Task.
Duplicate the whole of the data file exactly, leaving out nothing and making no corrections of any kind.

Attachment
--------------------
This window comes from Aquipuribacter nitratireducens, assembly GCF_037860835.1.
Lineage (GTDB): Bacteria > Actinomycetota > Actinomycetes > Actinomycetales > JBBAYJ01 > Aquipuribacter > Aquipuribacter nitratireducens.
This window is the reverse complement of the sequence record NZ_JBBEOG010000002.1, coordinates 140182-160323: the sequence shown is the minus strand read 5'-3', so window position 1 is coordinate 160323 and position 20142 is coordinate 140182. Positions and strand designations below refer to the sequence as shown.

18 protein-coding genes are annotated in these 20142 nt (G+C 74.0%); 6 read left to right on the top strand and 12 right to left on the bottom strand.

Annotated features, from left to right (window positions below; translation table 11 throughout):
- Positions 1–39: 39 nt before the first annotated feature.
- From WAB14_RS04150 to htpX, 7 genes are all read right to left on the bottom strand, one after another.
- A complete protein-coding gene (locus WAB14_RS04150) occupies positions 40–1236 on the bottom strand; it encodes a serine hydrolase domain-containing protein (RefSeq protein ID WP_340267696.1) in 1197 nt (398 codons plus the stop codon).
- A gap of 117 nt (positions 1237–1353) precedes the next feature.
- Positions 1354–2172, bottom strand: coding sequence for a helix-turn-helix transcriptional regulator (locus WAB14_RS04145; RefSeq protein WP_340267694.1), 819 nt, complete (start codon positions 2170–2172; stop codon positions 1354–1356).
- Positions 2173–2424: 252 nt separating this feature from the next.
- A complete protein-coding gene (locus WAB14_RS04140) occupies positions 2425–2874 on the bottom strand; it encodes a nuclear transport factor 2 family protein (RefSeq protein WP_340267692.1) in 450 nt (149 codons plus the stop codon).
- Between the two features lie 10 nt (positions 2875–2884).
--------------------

This window comes from Aquipuribacter nitratireducens, assembly GCF_037860835.1.
Lineage (GTDB): Bacteria > Actinomycetota > Actinomycetes > Actinomycetales > JBBAYJ01 > Aquipuribacter > Aquipuribacter nitratireducens.
This window is the reverse complement of the sequence record NZ_JBBEOG010000002.1, coordinates 140182-160323: the sequence shown is the minus strand read 5'-3', so window position 1 is coordinate 160323 and position 20142 is coordinate 140182. Positions and strand designations below refer to the sequence as shown.

18 protein-coding genes are annotated in these 20142 nt (G+C 74.0%); 6 read left to right on the top strand and 12 right to left on the bottom strand.

Annotated features, from left to right (window positions below; translation table 11 throughout):
- Positions 1–39: 39 nt before the first annotated feature.
- From WAB14_RS04150 to htpX, 7 genes are all read right to left on the bottom strand, one after another.
- A complete protein-coding gene (locus WAB14_RS04150) occupies positions 40–1236 on the bottom strand; it encodes a serine hydrolase domain-containing protein (RefSeq protein ID WP_340267696.1) in 1197 nt (398 codons plus the stop codon).
- A gap of 117 nt (positions 1237–1353) precedes the next feature.
- Positions 1354–2172, bottom strand: coding sequence for a helix-turn-helix transcriptional regulator (locus WAB14_RS04145; RefSeq protein WP_340267694.1), 819 nt, complete (start codon positions 2170–2172; stop codon positions 1354–1356).
- Positions 2173–2424: 252 nt separating this feature from the next.
- A complete protein-coding gene (locus WAB14_RS04140) occupies positions 2425–2874 on the bottom strand; it encodes a nuclear transport factor 2 family protein (RefSeq protein WP_340267692.1) in 450 nt (149 codons plus the stop codon).
- Between the two features lie 10 nt (positions 2875–2884).